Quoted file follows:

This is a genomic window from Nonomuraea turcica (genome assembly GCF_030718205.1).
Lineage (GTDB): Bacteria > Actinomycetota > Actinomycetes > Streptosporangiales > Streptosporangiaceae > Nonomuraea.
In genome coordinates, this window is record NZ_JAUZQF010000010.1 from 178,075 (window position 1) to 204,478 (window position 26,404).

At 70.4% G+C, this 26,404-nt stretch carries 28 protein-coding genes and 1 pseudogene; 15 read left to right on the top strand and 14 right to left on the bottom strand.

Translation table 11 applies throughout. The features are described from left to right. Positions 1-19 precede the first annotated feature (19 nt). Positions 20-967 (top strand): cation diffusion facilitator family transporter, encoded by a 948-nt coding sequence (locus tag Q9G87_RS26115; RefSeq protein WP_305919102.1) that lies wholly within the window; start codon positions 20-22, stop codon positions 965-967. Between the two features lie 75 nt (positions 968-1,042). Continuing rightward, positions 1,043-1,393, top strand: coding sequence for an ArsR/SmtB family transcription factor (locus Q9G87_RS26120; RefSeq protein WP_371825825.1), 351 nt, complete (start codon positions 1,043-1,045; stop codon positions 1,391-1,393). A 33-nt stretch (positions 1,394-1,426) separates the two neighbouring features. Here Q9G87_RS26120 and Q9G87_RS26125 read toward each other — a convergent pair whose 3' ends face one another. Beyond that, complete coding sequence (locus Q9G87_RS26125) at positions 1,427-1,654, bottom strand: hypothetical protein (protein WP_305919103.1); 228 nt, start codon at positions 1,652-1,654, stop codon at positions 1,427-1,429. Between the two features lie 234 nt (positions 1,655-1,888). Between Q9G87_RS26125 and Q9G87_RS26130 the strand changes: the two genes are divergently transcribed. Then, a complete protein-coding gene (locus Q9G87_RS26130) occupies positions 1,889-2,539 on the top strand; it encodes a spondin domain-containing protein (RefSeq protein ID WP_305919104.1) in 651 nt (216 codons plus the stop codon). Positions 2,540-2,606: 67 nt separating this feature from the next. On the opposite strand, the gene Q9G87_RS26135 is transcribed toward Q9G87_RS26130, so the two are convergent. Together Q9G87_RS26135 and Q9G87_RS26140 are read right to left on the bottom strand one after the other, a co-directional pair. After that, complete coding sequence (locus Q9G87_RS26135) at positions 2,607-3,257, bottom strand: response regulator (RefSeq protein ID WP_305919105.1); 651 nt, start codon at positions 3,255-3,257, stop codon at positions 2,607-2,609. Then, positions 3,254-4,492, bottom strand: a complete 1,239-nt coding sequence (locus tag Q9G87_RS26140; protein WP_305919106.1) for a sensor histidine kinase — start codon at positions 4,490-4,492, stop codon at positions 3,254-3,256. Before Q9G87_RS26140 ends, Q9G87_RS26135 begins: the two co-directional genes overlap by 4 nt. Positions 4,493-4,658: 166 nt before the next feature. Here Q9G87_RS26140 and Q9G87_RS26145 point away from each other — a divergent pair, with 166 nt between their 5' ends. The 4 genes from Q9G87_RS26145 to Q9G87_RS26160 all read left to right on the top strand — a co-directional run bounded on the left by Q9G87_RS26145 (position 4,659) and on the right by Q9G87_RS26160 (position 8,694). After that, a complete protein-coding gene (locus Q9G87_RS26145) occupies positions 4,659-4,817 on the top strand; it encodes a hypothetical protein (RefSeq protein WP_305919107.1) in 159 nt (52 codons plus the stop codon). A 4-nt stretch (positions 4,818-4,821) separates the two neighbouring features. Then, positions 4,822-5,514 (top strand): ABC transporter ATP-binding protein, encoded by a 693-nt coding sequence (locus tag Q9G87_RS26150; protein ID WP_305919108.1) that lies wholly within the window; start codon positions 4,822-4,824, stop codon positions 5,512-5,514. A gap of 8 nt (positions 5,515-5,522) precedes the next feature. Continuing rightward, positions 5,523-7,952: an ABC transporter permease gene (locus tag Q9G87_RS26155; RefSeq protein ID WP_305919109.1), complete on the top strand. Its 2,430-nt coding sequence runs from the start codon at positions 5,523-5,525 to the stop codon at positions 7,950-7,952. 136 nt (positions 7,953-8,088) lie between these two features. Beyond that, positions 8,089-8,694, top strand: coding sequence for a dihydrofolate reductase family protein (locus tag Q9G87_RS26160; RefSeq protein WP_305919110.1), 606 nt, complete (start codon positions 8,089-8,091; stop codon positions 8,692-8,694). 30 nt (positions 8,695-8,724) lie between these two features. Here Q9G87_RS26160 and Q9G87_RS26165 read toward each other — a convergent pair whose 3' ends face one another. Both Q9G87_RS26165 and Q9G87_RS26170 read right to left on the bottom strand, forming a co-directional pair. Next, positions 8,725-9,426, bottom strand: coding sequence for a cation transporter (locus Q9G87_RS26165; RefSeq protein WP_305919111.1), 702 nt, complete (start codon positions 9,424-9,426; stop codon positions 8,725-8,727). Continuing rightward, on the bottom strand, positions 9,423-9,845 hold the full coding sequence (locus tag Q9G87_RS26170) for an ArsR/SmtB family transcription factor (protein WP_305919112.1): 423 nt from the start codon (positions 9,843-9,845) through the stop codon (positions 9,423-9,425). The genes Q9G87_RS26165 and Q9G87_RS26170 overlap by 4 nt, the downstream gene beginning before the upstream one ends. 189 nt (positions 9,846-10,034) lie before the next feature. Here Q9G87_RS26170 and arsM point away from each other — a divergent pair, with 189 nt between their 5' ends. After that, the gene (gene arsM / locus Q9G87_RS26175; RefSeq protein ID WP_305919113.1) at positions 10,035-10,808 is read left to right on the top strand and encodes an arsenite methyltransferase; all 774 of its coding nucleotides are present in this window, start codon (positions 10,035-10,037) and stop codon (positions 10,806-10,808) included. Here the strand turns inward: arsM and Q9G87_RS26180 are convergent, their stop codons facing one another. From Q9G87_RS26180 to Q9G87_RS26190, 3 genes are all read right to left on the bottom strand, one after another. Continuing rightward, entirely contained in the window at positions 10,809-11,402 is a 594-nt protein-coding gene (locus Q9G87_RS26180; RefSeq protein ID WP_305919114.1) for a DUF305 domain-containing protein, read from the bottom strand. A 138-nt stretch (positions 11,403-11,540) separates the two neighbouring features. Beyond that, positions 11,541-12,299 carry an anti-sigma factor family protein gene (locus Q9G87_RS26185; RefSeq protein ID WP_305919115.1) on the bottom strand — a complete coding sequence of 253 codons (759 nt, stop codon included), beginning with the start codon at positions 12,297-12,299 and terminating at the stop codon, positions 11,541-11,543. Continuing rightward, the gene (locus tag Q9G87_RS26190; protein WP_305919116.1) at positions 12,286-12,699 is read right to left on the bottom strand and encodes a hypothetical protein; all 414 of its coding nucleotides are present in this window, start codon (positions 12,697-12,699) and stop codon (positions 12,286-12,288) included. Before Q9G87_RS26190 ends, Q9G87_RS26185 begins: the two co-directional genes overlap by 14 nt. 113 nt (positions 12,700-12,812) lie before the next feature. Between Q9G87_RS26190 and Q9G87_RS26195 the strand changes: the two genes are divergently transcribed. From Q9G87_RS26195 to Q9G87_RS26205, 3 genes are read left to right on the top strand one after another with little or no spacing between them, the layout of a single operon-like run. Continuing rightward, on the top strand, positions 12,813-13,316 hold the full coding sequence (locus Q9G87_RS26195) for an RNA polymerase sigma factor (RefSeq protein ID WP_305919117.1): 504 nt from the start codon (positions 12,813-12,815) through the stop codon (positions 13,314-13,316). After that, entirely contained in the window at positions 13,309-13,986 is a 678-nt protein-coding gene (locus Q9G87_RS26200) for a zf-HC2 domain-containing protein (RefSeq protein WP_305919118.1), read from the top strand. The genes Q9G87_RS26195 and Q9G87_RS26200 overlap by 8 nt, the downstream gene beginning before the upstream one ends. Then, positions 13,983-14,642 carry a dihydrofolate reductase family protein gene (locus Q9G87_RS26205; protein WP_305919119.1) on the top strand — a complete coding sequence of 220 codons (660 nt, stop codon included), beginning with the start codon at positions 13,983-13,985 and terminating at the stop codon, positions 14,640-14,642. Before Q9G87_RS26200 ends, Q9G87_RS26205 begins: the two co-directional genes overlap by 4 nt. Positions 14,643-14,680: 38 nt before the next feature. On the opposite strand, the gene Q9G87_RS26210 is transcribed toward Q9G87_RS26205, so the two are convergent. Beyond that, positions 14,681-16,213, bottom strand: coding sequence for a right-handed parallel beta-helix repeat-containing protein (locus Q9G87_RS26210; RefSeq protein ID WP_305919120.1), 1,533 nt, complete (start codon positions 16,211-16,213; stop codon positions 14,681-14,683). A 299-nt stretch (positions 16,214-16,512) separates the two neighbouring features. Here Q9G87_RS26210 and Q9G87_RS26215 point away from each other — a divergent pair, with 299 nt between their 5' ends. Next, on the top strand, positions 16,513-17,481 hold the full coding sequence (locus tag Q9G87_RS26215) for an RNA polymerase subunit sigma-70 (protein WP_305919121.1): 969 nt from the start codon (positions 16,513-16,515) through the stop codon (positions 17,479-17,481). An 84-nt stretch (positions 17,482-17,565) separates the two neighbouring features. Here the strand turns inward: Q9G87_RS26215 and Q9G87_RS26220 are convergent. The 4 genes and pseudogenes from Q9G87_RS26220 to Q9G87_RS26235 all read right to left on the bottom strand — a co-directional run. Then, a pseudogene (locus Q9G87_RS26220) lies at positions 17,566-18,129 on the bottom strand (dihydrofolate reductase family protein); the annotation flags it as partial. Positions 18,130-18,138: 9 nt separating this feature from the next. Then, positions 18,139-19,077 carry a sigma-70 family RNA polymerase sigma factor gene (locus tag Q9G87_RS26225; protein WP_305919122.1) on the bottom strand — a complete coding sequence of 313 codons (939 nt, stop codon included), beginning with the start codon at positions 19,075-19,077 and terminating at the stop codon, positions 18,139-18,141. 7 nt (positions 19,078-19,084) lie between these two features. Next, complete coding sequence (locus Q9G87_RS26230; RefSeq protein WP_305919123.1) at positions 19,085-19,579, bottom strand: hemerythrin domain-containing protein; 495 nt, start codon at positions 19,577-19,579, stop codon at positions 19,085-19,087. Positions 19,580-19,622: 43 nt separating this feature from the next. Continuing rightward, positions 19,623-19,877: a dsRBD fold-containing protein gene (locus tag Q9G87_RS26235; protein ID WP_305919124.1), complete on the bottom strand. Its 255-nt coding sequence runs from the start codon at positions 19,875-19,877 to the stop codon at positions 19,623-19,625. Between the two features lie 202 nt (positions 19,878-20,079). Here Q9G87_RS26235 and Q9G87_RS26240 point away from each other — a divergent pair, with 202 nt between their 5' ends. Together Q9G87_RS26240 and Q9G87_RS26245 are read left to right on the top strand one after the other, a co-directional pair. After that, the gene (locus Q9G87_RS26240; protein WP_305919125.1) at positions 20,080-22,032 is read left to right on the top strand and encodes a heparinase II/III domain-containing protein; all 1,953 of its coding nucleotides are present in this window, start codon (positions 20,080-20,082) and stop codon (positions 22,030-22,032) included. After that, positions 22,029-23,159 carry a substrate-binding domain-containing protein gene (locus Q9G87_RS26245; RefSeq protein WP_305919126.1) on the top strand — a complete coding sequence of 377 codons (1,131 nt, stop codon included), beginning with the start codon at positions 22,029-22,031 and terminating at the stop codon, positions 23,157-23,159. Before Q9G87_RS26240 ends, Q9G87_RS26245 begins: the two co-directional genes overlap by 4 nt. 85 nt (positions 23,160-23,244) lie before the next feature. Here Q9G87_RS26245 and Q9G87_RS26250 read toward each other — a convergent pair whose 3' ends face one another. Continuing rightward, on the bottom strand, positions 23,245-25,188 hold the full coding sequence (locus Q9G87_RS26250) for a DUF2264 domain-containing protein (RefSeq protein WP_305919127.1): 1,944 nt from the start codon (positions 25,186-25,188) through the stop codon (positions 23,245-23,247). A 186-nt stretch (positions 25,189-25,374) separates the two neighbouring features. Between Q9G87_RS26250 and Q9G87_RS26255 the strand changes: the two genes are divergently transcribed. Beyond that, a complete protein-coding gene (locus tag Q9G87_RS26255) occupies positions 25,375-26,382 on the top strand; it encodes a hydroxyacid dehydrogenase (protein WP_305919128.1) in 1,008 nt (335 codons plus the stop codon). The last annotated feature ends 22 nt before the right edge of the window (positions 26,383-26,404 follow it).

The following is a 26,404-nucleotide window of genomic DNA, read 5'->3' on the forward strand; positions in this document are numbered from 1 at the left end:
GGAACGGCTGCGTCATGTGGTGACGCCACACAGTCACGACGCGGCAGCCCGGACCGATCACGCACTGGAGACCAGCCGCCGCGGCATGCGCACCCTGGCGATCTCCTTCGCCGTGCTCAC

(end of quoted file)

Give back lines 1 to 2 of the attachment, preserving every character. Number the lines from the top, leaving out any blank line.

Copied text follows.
This is a genomic window from Nonomuraea turcica (genome assembly GCF_030718205.1).
Lineage (GTDB): Bacteria > Actinomycetota > Actinomycetes > Streptosporangiales > Streptosporangiaceae > Nonomuraea.